Food Safety

Two Food Recalls You Need to Know About Right Now

Keep an eye out when you're buying certain fruits & greens this week.

January 29, 2019

When shopping for groceries this week, you’ll want to be extra-careful—per recent food-safety warnings issued by the U.S. Food and Drug Administration (FDA), two separate recalls are currently in effect. Though no resulting illnesses have been reported as of this writing, the FDA is advising consumers to throw away or return all affected products for a full refund.

First up, look out for some varieties of baby spinach and mesclun leafy greens from Satur Farms, of Cutchogue, New York. On Jan. 23, 2019, Satur Farms voluntarily recalled specific lot numbers of these greens because of possible Salmonella contamination. This was identified after routine product sampling performed by the Florida Department of Agriculture and New York Department of Agriculture, the two states in which the items were distributed to retailers. You'll want to keep an eye out for the following batches: Spinach Lot #18494, Spinach Lot #18513, and Mesclun Lot #18520.

The affected retail products have been packaged in plastic clamshell containers labeled with the Satur Farms brand name, in 5-ounce, 10-ounce, and 16-ounce sizes. The food-service versions of these products are packed in sealed poly bags of various sizes (more information on those sizes can be found here). Satur Farms has instructed all consumers of these products to return them to their place of purchase for a full refund; wholesalers and retailers have been advised to discontinue selling their remaining stock of the items until further notice.

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In response to this recall from Satur Farms, Whole Foods Market is, in turn, voluntarily recalling several prepared food items containing baby spinach because of related possible salmonella contamination. The affected products—which include pizza, sandwiches, wraps, and salads—were sold at stores in the following states: Connecticut, New York, New Jersey, Massachusetts, Maine, Rhode Island, New Hampshire, and Florida.

These have all been marked with a Whole Foods Market scale label throughout stores in the impacted regions, and additional identifying information on them can be found in the charts here. Whole Foods also advises consumers to discard (or return for a full refund, with a valid receipt) any items containing baby spinach from the market’s hot bars or salad bars, in the states listed above.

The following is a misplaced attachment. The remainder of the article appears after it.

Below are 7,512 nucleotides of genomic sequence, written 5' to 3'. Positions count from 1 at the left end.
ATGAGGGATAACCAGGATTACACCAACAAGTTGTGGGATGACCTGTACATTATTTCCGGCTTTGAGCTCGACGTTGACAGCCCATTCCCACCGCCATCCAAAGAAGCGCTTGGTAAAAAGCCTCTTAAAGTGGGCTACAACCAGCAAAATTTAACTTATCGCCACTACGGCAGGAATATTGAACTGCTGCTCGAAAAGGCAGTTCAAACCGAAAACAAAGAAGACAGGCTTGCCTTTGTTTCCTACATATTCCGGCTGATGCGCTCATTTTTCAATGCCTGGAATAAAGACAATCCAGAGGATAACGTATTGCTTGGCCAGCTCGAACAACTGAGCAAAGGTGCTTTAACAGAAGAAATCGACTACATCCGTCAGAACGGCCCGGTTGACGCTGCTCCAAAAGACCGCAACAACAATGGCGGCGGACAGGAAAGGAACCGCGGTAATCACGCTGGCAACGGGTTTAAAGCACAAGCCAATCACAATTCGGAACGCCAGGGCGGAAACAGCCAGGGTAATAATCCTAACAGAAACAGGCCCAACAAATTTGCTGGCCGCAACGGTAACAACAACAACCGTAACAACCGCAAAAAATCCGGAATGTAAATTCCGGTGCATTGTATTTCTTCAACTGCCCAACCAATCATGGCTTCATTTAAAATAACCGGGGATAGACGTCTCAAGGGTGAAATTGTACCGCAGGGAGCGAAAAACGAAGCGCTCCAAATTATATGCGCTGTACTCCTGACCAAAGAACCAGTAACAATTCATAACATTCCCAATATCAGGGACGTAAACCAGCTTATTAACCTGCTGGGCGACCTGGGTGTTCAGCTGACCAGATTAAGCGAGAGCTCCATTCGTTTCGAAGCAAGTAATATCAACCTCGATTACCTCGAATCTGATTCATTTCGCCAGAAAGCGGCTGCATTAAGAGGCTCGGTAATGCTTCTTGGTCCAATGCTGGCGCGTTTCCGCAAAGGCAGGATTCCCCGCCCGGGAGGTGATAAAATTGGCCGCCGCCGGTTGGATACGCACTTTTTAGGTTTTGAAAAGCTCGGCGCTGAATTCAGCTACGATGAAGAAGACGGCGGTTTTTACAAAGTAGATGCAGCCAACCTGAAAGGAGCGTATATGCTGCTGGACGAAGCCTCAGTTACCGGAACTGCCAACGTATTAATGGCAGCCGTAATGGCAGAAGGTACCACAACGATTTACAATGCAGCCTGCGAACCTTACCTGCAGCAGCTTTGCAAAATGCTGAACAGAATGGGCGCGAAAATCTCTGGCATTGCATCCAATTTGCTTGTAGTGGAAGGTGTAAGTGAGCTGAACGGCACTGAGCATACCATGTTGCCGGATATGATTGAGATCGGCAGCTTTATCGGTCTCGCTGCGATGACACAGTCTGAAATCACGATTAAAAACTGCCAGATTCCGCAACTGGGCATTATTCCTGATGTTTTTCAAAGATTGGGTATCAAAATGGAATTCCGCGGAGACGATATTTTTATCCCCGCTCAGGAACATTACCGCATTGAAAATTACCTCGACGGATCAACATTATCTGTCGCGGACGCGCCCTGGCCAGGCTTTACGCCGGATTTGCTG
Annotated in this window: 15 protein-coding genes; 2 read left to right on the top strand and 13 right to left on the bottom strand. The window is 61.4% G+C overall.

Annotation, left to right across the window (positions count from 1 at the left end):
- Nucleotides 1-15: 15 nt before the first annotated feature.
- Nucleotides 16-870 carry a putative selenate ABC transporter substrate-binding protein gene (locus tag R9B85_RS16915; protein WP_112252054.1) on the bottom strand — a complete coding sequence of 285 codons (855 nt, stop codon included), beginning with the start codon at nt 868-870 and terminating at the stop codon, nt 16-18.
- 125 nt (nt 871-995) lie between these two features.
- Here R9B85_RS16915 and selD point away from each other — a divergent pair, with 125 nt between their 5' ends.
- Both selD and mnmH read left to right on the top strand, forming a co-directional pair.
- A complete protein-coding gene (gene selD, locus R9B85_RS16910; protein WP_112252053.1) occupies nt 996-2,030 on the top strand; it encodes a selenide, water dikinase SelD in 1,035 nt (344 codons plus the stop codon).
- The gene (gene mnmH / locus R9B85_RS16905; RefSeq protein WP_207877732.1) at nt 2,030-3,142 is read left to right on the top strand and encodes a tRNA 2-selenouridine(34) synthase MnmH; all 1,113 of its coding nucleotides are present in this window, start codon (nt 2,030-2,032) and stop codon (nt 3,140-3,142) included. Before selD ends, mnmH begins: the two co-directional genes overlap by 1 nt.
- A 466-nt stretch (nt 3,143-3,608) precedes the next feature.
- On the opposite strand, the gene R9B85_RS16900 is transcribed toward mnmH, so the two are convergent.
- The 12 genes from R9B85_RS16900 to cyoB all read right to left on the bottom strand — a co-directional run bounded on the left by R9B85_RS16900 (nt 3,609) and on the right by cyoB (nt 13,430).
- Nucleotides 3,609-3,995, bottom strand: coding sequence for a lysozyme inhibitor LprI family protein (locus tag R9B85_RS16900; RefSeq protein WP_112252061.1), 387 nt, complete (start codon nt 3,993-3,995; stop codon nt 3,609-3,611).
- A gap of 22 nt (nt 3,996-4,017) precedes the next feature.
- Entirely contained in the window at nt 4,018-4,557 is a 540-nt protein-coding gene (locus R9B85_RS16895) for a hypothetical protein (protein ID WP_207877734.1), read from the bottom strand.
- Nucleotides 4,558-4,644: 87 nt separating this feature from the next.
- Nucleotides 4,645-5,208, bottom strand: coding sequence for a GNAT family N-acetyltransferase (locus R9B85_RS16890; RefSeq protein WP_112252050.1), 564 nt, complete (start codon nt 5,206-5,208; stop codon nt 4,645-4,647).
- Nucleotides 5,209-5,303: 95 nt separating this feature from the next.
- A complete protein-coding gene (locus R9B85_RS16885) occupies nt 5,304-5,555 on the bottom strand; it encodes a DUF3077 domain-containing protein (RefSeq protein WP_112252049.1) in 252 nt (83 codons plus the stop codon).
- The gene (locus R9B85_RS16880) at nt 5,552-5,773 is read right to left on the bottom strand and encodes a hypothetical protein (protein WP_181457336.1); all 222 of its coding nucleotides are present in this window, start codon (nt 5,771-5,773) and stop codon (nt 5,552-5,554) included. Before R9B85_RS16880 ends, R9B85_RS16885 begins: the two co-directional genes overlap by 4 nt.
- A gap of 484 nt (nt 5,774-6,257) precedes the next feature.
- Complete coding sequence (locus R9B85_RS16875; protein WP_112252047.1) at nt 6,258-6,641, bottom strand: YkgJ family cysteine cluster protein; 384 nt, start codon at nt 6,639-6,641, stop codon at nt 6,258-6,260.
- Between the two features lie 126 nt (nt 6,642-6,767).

According to the FDA website: “Symptoms start within 12 hours to 3 days after a person ingests salmonella. Symptoms of salmonellosis in people include fever, diarrhea, nausea, vomiting, and stomach pain. Most people recover from salmonellosis in 4 to 7 days without treatment.” However, the strain is more dangerous when introduced to those with weakened immune systems, such as young children and the elderly.

And unfortunately, that's not all in this week's recall-related news. The FDA has also reported that Jac. Vandenberg, Inc. of Yonkers, New York, has recalled almost 2,000 cartons of fresh peaches, more than 1,200 cartons of fresh nectarines, and almost 400 cartons of fresh plums, due to potential contamination with the Listeria monocytogenes bacteria.

The affected products were distributed through select retailers—including ALDI, Walmart, Fairway Market, and Costco—in Alabama, California, Georgia, Illinois, Kentucky, Maine, Massachusetts, Michigan, Mississippi, New Jersey, New York, North Carolina, Ohio, Pennsylvania, South Carolina, Tennessee, West Virginia, and Virginia.

The potentially contaminated peaches and nectarines are sold as bulk produce items with a PLU sticker (PLU# 4044, 3035, 4378) with the country of origin listed as Chile. Specifically at ALDI, the peaches, nectarines, and plums are packaged and sold in 2-pound bags from the brand Rio Duero, identified with EAN# 7804650090281, 7804650090298, and 7804650090304. Last, the nectarines sold at Costco are sold in 4-pound plastic clamshell packages, also from the brand Rio Duero, EAN# 7804650090212.

While the FDA and Jac. Vandenberg, Inc. continue to investigate this contamination, the company has stopped all production and distribution of the product. Both organizations also urge consumers who have purchased any of the affected products to dispose or return the items to their place of purchase for a full refund.

Per the FDA, a listeria infection “can cause gastroenteritis—mainly diarrhea—accompanied by a fever. Other symptoms may include vomiting, joint pain, headache, and body pain. The illness is usually mild and goes away on its own… and can last up to 5 days. The elderly and people with weakened immune systems have a higher risk of getting a more severe form of listeriosis.”

For more information about the salmonella and listeria outbreaks, up-to-date details on affected products, and other food-recall news, visit the FDA’s website here.

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Brinda is the Director of Content at Food52, where she oversees all site content across Food52 and Home52. She likes chewy Neapolitan pizza, stinky cheese of all sorts, and tahini-flavored anything. Brinda lives in Brooklyn with 18 plants and at least one foster pup (sometimes more). Find her at @brindayesterday on Twitter and Instagram.